A very rare surviving cast bronze decorative plaque commemorating America’s Sesquicentennial Celebration of the nation’s 250th birthday. This depicts the founding fathers at the Signing of Independence with an idealized stylized Lady Liberty, and bears the title ‘We The People.’ The image was created by the beloved American Historic Illustrator Howard Chandler Christy. This is a very rare historic piece in a WPA aesthetic from the Golden Age of American Illustration. Seemingly created as a one of a kind artwork, this bronze plaque weighs 15 lbs 2 ounces and is very well articulated with original warm patina and surface.
Howard Chandler Christy was a prominent American artist in the late nineteenth and early twentieth centuries.
Christy was born on January 10, 1873, in Ohio. He spent his youth on his parents’ farm near Duncan Falls. Later in life, he recorded fond memories of the time that he spent along the Muskingum River. As a child, his mother encouraged Christy’s work as a painter and sketch artist. In 1890, Christy left Duncan Falls and moved to New York City for formal training as an artist. Christy remained in New York for only a short time. He enrolled at the Art Students League, but soon ran out of funds to support himself. He moved back to Ohio, but returned to New York once again in 1892.
In New York, Christy studied under William Merritt Chase. Chase encouraged his students to paint their subjects in a realistic manner. Christy adopted this realistic style. The young artist began illustrating books and magazine articles. Because of his success as an illustrator, Christy managed to open his own studio. He began to paint portraits and landscape scenes.
Christy became a well-known artist because of his involvement in the Spanish-American War. During this conflict, the artist accompanied American soldiers into battle. Christy provided magazines, such as Scribner’s, Harper’s, The Century, and Leslie’s Weekly, with drawings of the battlefields. After the war, Christy became famous for his artwork depicting a young woman. She became known as the ‘Christy girl,’ and Christy used her image in books, magazines, calendars, and even patriotic posters. Christy once stated that the ‘Christy girl’ was: “High-bred, aristocratic and dainty though not always silken-skirted; a woman with tremendous self-respect.” One critic echoed these sentiments, proclaiming that the ‘Christy girl’:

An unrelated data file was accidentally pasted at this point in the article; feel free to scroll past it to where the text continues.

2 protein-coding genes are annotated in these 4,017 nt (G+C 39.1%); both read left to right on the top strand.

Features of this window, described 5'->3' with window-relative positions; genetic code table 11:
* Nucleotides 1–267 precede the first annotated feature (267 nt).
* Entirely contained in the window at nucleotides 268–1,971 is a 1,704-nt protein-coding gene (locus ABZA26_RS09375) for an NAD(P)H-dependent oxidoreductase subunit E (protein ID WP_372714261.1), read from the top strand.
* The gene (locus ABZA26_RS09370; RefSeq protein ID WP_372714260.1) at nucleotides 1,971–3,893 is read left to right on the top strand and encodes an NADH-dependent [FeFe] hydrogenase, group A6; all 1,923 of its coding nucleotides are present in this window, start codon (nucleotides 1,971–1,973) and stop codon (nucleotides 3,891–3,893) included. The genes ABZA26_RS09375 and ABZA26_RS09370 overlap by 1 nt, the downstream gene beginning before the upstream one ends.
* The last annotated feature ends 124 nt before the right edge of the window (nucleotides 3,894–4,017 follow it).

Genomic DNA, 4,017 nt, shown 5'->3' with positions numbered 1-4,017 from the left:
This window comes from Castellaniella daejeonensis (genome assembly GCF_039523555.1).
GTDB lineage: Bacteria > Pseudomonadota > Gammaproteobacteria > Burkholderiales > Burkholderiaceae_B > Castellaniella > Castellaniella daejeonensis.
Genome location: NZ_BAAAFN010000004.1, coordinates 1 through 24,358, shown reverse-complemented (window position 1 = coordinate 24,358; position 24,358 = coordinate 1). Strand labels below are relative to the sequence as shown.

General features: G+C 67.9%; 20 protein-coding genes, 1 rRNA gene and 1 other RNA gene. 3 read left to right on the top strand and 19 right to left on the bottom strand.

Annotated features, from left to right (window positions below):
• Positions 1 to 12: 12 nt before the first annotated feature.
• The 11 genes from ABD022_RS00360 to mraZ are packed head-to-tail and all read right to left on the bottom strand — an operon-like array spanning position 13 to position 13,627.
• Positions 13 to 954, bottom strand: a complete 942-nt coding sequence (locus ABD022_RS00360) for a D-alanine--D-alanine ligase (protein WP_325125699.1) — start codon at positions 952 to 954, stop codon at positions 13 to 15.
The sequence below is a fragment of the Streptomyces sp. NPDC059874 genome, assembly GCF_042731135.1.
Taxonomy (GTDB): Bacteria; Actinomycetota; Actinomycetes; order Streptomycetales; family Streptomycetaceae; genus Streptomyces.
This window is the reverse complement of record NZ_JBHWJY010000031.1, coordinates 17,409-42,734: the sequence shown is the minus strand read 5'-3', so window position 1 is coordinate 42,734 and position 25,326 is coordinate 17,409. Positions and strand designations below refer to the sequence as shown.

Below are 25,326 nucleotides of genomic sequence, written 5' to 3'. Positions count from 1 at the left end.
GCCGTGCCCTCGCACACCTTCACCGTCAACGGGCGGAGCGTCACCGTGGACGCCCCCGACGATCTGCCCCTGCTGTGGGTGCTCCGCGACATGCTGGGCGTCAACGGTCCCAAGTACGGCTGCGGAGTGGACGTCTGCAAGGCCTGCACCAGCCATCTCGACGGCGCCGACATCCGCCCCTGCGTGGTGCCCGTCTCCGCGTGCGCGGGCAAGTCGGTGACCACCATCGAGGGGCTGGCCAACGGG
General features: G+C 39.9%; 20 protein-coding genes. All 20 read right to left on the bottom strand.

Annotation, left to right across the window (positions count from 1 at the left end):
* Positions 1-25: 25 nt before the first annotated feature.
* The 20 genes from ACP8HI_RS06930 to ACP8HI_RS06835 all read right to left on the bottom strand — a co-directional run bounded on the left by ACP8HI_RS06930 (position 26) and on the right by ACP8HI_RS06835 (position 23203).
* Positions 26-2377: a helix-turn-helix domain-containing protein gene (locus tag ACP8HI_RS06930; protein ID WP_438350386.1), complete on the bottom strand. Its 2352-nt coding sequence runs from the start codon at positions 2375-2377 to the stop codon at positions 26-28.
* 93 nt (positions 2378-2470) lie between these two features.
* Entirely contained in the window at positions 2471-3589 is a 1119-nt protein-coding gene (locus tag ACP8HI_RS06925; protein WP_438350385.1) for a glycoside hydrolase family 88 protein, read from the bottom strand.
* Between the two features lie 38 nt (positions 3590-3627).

“…represented the awakening female, no longer content to preside over the kitchen, to be forbidden the golf course or the vote.” The way Christy drew her, she was popular with the males because of her charm, while the young women liked her because she embodied their dreams of emancipation.
Over the next decade, Christy emerged as one of America’s most popular artists and illustrators. He returned to his childhood home in Ohio and opened his own studio. He soon was earning more than one thousand dollars per week as an illustrator. His fame continued to grow during the 1910s. He returned to New York and opened a studio in 1915. During World War I, he drew posters encouraging his fellow Americans to support the war effort. Once again, the ‘Christy girl’ figured prominently in his artwork.
Following the world war, Christy slowly turned away from painting the ‘Christy girl.’ During the 1920s, the artist painted the portraits of a number of well-known Americans, including Franklin Delano Roosevelt, Herbert Hoover, and Eddie Rickenbacker. At the beginning of the Great Depression, Christy’s popularity briefly declined but the artist returned to painting women and landscape scenes. His celebrity status returned, and he began to paint commemorative paintings of historical events. His most famous painting from this era shows the signing of the United States Constitution. It hangs in the Rotunda of the United States Capitol building. Two of Christy’s works from this period also hang in the Ohio Statehouse.
Christy died in 1952 in New York City.